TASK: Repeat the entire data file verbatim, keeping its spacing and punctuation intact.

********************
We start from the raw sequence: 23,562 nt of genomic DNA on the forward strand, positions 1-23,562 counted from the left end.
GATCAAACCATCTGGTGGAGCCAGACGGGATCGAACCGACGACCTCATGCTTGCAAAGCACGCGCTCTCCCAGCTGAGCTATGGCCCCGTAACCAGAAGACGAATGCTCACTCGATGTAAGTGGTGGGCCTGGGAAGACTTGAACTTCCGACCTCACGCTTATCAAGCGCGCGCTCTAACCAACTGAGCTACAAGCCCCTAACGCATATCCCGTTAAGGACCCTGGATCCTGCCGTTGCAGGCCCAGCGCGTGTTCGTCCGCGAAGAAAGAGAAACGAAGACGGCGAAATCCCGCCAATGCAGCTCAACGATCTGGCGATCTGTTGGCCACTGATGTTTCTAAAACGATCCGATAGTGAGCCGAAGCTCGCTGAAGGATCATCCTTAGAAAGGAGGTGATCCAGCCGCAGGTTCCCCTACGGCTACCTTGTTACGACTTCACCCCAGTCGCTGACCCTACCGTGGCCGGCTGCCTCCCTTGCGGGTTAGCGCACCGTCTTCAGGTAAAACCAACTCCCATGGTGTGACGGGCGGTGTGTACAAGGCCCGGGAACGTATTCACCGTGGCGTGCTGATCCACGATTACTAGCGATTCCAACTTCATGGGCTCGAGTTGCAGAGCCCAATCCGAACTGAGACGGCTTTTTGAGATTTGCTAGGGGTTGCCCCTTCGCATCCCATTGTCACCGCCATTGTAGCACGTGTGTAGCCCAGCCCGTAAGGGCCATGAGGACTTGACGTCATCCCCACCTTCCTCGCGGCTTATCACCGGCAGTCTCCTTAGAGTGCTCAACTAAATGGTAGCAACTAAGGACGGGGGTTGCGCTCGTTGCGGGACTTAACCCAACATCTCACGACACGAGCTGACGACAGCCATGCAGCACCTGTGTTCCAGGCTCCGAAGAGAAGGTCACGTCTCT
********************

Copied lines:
We start from the raw sequence: 23,562 nt of genomic DNA on the forward strand, positions 1-23,562 counted from the left end.
GATCAAACCATCTGGTGGAGCCAGACGGGATCGAACCGACGACCTCATGCTTGCAAAGCACGCGCTCTCCCAGCTGAGCTATGGCCCCGTAACCAGAAGACGAATGCTCACTCGATGTAAGTGGTGGGCCTGGGAAGACTTGAACTTCCGACCTCACGCTTATCAAGCGCGCGCTCTAACCAACTGAGCTACAAGCCCCTAACGCATATCCCGTTAAGGACCCTGGATCCTGCCGTTGCAGGCCCAGCGCGTGTTCGTCCGCGAAGAAAGAGAAACGAAGACGGCGAAATCCCGCCAATGCAGCTCAACGATCTGGCGATCTGTTGGCCACTGATGTTTCTAAAACGATCCGATAGTGAGCCGAAGCTCGCTGAAGGATCATCCTTAGAAAGGAGGTGATCCAGCCGCAGGTTCCCCTACGGCTACCTTGTTACGACTTCACCCCAGTCGCTGACCCTACCGTGGCCGGCTGCCTCCCTTGCGGGTTAGCGCACCGTCTTCAGGTAAAACCAACTCCCATGGTGTGACGGGCGGTGTGTACAAGGCCCGGGAACGTATTCACCGTGGCGTGCTGATCCACGATTACTAGCGATTCCAACTTCATGGGCTCGAGTTGCAGAGCCCAATCCGAACTGAGACGGCTTTTTGAGATTTGCTAGGGGTTGCCCCTTCGCATCCCATTGTCACCGCCATTGTAGCACGTGTGTAGCCCAGCCCGTAAGGGCCATGAGGACTTGACGTCATCCCCACCTTCCTCGCGGCTTATCACCGGCAGTCTCCTTAGAGTGCTCAACTAAATGGTAGCAACTAAGGACGGGGGTTGCGCTCGTTGCGGGACTTAACCCAACATCTCACGACACGAGCTGACGACAGCCATGCAGCACCTGTGTTCCAGGCTCCGAAGAGAAGGTCACGTCTCT